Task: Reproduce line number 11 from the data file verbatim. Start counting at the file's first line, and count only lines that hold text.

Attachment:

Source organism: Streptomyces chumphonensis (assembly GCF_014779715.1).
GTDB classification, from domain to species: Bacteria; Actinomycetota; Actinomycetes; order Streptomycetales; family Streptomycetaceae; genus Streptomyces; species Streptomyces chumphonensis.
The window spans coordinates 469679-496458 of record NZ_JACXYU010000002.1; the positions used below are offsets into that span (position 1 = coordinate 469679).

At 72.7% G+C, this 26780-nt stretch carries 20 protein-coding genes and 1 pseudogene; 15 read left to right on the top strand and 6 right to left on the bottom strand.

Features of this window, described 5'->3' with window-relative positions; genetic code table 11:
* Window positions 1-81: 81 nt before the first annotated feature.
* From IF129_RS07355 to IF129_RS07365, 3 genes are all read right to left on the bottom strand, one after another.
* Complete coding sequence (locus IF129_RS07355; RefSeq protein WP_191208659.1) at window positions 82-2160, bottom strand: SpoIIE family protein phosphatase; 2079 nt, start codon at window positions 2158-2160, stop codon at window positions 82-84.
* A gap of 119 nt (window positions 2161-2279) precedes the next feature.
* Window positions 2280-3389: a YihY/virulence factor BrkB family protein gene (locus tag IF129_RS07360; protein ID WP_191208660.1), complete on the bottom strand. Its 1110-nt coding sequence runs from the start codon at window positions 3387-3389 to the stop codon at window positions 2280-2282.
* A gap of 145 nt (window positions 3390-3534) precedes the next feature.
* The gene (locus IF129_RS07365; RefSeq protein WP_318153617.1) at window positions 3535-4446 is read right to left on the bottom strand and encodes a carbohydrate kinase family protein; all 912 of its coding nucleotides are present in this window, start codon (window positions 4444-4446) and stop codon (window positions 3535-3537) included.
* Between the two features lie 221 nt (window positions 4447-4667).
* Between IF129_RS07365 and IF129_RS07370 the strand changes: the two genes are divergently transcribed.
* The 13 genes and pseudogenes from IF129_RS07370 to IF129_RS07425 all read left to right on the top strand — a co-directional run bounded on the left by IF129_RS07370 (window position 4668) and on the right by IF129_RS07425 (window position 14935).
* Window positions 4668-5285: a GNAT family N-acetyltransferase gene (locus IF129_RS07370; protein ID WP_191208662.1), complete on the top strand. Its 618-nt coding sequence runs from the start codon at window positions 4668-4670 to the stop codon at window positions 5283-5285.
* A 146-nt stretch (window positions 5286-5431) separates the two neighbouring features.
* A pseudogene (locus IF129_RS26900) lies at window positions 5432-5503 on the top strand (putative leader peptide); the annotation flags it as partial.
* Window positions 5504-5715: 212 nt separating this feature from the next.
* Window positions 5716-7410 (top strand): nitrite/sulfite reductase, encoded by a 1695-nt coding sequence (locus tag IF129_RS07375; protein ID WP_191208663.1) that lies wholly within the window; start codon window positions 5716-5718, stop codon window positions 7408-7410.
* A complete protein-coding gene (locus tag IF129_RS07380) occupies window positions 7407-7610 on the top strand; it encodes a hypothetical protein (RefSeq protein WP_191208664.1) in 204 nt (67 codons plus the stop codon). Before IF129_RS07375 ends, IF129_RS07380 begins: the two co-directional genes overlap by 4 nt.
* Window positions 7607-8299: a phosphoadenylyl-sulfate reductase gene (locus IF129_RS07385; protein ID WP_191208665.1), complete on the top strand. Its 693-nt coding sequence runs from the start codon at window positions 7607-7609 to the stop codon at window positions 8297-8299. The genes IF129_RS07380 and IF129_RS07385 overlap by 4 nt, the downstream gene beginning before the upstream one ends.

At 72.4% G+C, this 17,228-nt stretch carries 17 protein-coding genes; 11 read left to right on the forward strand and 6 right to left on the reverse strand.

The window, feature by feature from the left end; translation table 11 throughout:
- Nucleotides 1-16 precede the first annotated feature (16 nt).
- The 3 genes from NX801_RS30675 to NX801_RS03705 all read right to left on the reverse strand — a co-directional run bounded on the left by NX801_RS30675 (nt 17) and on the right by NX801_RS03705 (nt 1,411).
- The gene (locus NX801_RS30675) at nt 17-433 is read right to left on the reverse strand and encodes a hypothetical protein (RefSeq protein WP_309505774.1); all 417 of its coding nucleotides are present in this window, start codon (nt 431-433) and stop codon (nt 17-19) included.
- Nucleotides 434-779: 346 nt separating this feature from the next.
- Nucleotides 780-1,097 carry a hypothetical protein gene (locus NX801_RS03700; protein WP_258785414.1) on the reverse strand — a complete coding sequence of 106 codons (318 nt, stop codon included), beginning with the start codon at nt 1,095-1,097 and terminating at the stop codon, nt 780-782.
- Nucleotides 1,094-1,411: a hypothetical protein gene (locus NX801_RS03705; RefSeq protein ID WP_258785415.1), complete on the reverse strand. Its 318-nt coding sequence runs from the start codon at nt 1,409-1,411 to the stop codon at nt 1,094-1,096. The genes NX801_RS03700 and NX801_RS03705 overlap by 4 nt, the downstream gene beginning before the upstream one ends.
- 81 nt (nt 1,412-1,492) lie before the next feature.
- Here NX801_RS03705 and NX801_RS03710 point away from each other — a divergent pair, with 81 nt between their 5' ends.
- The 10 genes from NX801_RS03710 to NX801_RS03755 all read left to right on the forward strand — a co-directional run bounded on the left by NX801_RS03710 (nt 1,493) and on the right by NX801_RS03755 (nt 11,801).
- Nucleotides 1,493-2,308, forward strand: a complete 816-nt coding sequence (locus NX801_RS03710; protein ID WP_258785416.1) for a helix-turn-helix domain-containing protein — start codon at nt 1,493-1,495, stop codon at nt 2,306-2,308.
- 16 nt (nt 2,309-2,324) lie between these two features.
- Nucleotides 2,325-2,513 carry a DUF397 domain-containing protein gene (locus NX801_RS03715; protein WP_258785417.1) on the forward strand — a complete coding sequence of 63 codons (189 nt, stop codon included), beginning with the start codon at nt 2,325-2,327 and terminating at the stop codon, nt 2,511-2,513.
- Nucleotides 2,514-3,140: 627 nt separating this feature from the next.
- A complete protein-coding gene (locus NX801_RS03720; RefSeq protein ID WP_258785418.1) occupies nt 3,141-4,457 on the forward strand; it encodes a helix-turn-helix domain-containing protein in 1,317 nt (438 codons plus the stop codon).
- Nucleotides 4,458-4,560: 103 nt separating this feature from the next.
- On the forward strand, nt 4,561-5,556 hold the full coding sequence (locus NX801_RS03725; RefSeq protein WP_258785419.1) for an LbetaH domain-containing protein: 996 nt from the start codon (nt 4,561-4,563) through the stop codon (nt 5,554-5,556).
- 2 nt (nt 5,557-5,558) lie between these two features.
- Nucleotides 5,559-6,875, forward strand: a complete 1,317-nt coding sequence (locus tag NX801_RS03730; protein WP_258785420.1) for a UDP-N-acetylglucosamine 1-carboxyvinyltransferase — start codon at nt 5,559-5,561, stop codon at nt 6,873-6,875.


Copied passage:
* A gap of 145 nt (window positions 3390-3534) precedes the next feature.